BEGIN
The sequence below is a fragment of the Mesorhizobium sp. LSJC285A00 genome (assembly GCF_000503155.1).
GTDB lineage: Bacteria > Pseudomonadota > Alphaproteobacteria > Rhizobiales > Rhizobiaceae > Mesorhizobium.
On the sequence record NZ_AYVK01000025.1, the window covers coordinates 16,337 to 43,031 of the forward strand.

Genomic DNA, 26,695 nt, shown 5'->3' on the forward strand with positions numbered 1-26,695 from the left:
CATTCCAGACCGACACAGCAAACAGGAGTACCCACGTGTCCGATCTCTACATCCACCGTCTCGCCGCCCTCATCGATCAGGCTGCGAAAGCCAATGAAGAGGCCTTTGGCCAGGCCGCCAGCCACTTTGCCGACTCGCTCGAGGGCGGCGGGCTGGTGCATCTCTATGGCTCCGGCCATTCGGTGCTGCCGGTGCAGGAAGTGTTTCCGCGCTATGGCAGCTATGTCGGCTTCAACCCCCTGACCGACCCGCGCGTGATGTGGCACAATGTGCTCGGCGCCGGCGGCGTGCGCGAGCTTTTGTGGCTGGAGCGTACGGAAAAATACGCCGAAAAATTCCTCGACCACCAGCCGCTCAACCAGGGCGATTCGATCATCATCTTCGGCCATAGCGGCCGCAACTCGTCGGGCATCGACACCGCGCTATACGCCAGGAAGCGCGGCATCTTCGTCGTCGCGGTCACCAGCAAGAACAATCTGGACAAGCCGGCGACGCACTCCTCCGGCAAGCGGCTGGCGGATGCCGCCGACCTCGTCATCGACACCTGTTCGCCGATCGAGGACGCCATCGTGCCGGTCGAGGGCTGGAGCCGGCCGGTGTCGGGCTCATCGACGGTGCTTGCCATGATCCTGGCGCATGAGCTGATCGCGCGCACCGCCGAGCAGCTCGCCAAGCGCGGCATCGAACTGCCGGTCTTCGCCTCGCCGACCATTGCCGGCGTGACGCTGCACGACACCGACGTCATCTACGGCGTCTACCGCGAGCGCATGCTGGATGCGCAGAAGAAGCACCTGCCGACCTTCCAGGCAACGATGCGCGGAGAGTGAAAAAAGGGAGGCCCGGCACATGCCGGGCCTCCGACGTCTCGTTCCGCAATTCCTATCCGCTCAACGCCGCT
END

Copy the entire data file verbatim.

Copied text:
The sequence below is a fragment of the Mesorhizobium sp. LSJC285A00 genome (assembly GCF_000503155.1).
GTDB lineage: Bacteria > Pseudomonadota > Alphaproteobacteria > Rhizobiales > Rhizobiaceae > Mesorhizobium.
On the sequence record NZ_AYVK01000025.1, the window covers coordinates 16,337 to 43,031 of the forward strand.

Genomic DNA, 26,695 nt, shown 5'->3' on the forward strand with positions numbered 1-26,695 from the left:
CATTCCAGACCGACACAGCAAACAGGAGTACCCACGTGTCCGATCTCTACATCCACCGTCTCGCCGCCCTCATCGATCAGGCTGCGAAAGCCAATGAAGAGGCCTTTGGCCAGGCCGCCAGCCACTTTGCCGACTCGCTCGAGGGCGGCGGGCTGGTGCATCTCTATGGCTCCGGCCATTCGGTGCTGCCGGTGCAGGAAGTGTTTCCGCGCTATGGCAGCTATGTCGGCTTCAACCCCCTGACCGACCCGCGCGTGATGTGGCACAATGTGCTCGGCGCCGGCGGCGTGCGCGAGCTTTTGTGGCTGGAGCGTACGGAAAAATACGCCGAAAAATTCCTCGACCACCAGCCGCTCAACCAGGGCGATTCGATCATCATCTTCGGCCATAGCGGCCGCAACTCGTCGGGCATCGACACCGCGCTATACGCCAGGAAGCGCGGCATCTTCGTCGTCGCGGTCACCAGCAAGAACAATCTGGACAAGCCGGCGACGCACTCCTCCGGCAAGCGGCTGGCGGATGCCGCCGACCTCGTCATCGACACCTGTTCGCCGATCGAGGACGCCATCGTGCCGGTCGAGGGCTGGAGCCGGCCGGTGTCGGGCTCATCGACGGTGCTTGCCATGATCCTGGCGCATGAGCTGATCGCGCGCACCGCCGAGCAGCTCGCCAAGCGCGGCATCGAACTGCCGGTCTTCGCCTCGCCGACCATTGCCGGCGTGACGCTGCACGACACCGACGTCATCTACGGCGTCTACCGCGAGCGCATGCTGGATGCGCAGAAGAAGCACCTGCCGACCTTCCAGGCAACGATGCGCGGAGAGTGAAAAAAGGGAGGCCCGGCACATGCCGGGCCTCCGACGTCTCGTTCCGCAATTCCTATCCGCTCAACGCCGCT